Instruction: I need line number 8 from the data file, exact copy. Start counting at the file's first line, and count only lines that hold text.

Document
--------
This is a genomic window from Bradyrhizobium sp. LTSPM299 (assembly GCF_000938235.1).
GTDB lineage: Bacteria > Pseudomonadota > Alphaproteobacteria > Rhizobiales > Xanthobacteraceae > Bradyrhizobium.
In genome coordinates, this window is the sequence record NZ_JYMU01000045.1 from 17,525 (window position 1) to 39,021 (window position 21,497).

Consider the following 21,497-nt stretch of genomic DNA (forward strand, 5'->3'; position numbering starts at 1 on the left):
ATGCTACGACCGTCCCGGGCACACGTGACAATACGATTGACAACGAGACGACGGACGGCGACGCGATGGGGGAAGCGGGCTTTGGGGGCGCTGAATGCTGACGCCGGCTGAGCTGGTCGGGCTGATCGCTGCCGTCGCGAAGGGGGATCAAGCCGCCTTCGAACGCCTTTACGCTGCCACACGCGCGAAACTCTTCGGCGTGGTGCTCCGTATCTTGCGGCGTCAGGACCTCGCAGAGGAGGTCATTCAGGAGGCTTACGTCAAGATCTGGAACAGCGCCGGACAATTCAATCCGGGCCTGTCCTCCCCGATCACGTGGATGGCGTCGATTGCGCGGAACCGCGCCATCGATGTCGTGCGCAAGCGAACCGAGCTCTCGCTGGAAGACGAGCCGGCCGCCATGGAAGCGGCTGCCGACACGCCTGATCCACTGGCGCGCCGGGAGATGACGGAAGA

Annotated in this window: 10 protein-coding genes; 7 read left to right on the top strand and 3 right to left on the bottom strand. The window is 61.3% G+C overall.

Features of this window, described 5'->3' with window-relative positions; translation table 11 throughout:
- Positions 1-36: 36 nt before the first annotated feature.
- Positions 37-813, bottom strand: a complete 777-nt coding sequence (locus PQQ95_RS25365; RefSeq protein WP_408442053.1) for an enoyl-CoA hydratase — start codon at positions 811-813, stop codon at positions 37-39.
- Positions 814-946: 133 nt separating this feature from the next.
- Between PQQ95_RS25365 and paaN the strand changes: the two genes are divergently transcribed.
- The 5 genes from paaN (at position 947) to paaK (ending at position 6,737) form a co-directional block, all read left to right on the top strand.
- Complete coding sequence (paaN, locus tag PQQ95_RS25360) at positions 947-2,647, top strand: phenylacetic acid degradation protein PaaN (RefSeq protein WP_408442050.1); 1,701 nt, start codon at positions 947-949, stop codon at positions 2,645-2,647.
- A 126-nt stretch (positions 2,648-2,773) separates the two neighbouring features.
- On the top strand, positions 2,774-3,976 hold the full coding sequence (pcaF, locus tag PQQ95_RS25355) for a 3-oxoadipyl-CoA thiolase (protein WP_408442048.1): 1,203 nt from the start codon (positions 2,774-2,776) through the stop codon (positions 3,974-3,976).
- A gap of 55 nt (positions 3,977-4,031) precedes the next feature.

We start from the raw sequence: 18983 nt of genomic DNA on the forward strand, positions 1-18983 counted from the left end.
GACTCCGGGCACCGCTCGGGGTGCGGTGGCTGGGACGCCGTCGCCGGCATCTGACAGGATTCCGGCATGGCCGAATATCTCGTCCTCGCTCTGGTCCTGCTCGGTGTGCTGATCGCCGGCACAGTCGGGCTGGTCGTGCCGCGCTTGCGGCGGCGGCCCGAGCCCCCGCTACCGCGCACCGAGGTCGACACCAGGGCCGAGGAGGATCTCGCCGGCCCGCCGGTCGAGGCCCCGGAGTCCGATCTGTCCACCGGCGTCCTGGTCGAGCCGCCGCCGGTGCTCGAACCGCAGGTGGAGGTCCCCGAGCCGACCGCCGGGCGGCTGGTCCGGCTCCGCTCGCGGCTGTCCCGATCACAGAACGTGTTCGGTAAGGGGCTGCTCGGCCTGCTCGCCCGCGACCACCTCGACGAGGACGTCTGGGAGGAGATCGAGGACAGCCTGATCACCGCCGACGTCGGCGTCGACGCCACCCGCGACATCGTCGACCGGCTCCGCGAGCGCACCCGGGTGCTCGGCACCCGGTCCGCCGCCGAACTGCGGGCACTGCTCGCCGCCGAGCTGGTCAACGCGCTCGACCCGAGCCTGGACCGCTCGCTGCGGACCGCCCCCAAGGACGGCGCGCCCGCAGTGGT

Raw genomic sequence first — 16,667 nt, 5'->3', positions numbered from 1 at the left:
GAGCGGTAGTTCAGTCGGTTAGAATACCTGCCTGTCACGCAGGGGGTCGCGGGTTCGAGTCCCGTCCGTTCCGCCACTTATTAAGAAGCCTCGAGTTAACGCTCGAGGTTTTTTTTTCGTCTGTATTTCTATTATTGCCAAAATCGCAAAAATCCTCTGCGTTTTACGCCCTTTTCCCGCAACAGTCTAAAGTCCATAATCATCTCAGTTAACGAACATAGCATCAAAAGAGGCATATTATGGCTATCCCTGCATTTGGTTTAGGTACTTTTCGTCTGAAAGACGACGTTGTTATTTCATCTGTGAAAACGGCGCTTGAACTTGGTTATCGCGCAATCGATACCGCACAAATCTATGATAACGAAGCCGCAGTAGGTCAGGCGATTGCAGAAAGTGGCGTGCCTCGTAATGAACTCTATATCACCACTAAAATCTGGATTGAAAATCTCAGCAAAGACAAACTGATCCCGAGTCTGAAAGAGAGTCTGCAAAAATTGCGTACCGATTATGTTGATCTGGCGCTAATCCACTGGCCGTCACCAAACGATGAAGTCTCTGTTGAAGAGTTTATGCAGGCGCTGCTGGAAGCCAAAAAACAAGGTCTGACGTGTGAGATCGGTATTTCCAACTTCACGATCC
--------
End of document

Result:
- Positions 1-36: 36 nt before the first annotated feature.